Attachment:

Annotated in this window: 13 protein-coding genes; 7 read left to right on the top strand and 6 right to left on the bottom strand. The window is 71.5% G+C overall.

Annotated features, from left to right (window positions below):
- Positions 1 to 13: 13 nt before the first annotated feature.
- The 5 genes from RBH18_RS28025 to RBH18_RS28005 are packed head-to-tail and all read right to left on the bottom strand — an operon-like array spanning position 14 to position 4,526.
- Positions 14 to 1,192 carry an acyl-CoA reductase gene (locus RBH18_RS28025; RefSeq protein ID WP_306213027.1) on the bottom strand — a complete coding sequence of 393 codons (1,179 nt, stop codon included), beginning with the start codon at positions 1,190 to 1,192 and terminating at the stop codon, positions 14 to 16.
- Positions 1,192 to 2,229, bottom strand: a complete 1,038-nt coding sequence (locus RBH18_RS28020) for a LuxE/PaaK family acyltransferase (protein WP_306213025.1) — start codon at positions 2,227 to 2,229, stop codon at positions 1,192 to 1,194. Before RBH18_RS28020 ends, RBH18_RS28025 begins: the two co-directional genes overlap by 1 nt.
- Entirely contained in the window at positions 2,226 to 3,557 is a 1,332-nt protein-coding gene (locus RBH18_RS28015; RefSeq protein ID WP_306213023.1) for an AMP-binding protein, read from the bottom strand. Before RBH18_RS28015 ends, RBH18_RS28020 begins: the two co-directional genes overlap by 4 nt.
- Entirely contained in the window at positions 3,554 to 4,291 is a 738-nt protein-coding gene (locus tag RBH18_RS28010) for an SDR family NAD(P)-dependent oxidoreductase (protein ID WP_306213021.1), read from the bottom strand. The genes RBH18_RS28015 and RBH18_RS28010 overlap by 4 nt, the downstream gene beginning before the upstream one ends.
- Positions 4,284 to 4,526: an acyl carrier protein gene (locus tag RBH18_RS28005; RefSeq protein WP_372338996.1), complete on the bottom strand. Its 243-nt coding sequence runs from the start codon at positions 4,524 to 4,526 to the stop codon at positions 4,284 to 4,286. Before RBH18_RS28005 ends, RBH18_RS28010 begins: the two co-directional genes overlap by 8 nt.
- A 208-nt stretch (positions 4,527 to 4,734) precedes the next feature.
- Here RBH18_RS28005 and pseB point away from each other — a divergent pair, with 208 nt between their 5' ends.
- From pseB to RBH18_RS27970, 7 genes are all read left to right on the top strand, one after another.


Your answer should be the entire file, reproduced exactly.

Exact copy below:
Annotated in this window: 13 protein-coding genes; 7 read left to right on the top strand and 6 right to left on the bottom strand. The window is 71.5% G+C overall.

Annotated features, from left to right (window positions below):
- Positions 1 to 13: 13 nt before the first annotated feature.
- The 5 genes from RBH18_RS28025 to RBH18_RS28005 are packed head-to-tail and all read right to left on the bottom strand — an operon-like array spanning position 14 to position 4,526.
- Positions 14 to 1,192 carry an acyl-CoA reductase gene (locus RBH18_RS28025; RefSeq protein ID WP_306213027.1) on the bottom strand — a complete coding sequence of 393 codons (1,179 nt, stop codon included), beginning with the start codon at positions 1,190 to 1,192 and terminating at the stop codon, positions 14 to 16.
- Positions 1,192 to 2,229, bottom strand: a complete 1,038-nt coding sequence (locus RBH18_RS28020) for a LuxE/PaaK family acyltransferase (protein WP_306213025.1) — start codon at positions 2,227 to 2,229, stop codon at positions 1,192 to 1,194. Before RBH18_RS28020 ends, RBH18_RS28025 begins: the two co-directional genes overlap by 1 nt.
- Entirely contained in the window at positions 2,226 to 3,557 is a 1,332-nt protein-coding gene (locus RBH18_RS28015; RefSeq protein ID WP_306213023.1) for an AMP-binding protein, read from the bottom strand. Before RBH18_RS28015 ends, RBH18_RS28020 begins: the two co-directional genes overlap by 4 nt.
- Entirely contained in the window at positions 3,554 to 4,291 is a 738-nt protein-coding gene (locus tag RBH18_RS28010) for an SDR family NAD(P)-dependent oxidoreductase (protein ID WP_306213021.1), read from the bottom strand. The genes RBH18_RS28015 and RBH18_RS28010 overlap by 4 nt, the downstream gene beginning before the upstream one ends.
- Positions 4,284 to 4,526: an acyl carrier protein gene (locus tag RBH18_RS28005; RefSeq protein WP_372338996.1), complete on the bottom strand. Its 243-nt coding sequence runs from the start codon at positions 4,524 to 4,526 to the stop codon at positions 4,284 to 4,286. Before RBH18_RS28005 ends, RBH18_RS28010 begins: the two co-directional genes overlap by 8 nt.
- A 208-nt stretch (positions 4,527 to 4,734) precedes the next feature.
- Here RBH18_RS28005 and pseB point away from each other — a divergent pair, with 208 nt between their 5' ends.
- From pseB to RBH18_RS27970, 7 genes are all read left to right on the top strand, one after another.